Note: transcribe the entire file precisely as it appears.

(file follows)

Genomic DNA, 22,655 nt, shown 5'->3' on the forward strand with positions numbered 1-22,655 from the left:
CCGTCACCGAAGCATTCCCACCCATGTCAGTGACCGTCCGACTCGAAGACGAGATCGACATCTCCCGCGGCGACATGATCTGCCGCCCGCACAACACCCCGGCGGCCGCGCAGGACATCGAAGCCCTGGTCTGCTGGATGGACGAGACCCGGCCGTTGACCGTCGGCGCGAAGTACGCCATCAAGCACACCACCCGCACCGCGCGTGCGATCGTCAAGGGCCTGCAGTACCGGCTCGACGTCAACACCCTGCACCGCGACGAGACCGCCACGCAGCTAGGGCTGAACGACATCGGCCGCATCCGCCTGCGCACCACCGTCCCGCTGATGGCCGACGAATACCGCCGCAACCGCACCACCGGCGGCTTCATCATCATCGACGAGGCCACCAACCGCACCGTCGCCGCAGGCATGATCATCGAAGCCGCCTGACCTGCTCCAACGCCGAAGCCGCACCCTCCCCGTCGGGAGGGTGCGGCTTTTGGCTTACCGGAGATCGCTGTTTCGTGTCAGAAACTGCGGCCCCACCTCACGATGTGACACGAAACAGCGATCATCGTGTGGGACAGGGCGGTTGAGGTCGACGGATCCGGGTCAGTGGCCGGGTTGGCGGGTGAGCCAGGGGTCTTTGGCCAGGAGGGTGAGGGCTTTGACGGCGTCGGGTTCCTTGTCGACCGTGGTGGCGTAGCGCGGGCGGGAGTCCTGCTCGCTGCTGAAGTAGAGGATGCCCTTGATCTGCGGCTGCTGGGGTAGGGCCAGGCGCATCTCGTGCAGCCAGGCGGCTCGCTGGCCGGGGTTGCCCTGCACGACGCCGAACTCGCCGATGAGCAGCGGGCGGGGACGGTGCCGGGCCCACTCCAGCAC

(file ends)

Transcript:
Genomic DNA, 22,655 nt, shown 5'->3' on the forward strand with positions numbered 1-22,655 from the left:
CCGTCACCGAAGCATTCCCACCCATGTCAGTGACCGTCCGACTCGAAGACGAGATCGACATCTCCCGCGGCGACATGATCTGCCGCCCGCACAACACCCCGGCGGCCGCGCAGGACATCGAAGCCCTGGTCTGCTGGATGGACGAGACCCGGCCGTTGACCGTCGGCGCGAAGTACGCCATCAAGCACACCACCCGCACCGCGCGTGCGATCGTCAAGGGCCTGCAGTACCGGCTCGACGTCAACACCCTGCACCGCGACGAGACCGCCACGCAGCTAGGGCTGAACGACATCGGCCGCATCCGCCTGCGCACCACCGTCCCGCTGATGGCCGACGAATACCGCCGCAACCGCACCACCGGCGGCTTCATCATCATCGACGAGGCCACCAACCGCACCGTCGCCGCAGGCATGATCATCGAAGCCGCCTGACCTGCTCCAACGCCGAAGCCGCACCCTCCCCGTCGGGAGGGTGCGGCTTTTGGCTTACCGGAGATCGCTGTTTCGTGTCAGAAACTGCGGCCCCACCTCACGATGTGACACGAAACAGCGATCATCGTGTGGGACAGGGCGGTTGAGGTCGACGGATCCGGGTCAGTGGCCGGGTTGGCGGGTGAGCCAGGGGTCTTTGGCCAGGAGGGTGAGGGCTTTGACGGCGTCGGGTTCCTTGTCGACCGTGGTGGCGTAGCGCGGGCGGGAGTCCTGCTCGCTGCTGAAGTAGAGGATGCCCTTGATCTGCGGCTGCTGGGGTAGGGCCAGGCGCATCTCGTGCAGCCAGGCGGCTCGCTGGCCGGGGTTGCCCTGCACGACGCCGAACTCGCCGATGAGCAGCGGGCGGGGACGGTGCCGGGCCCACTCCAGCAC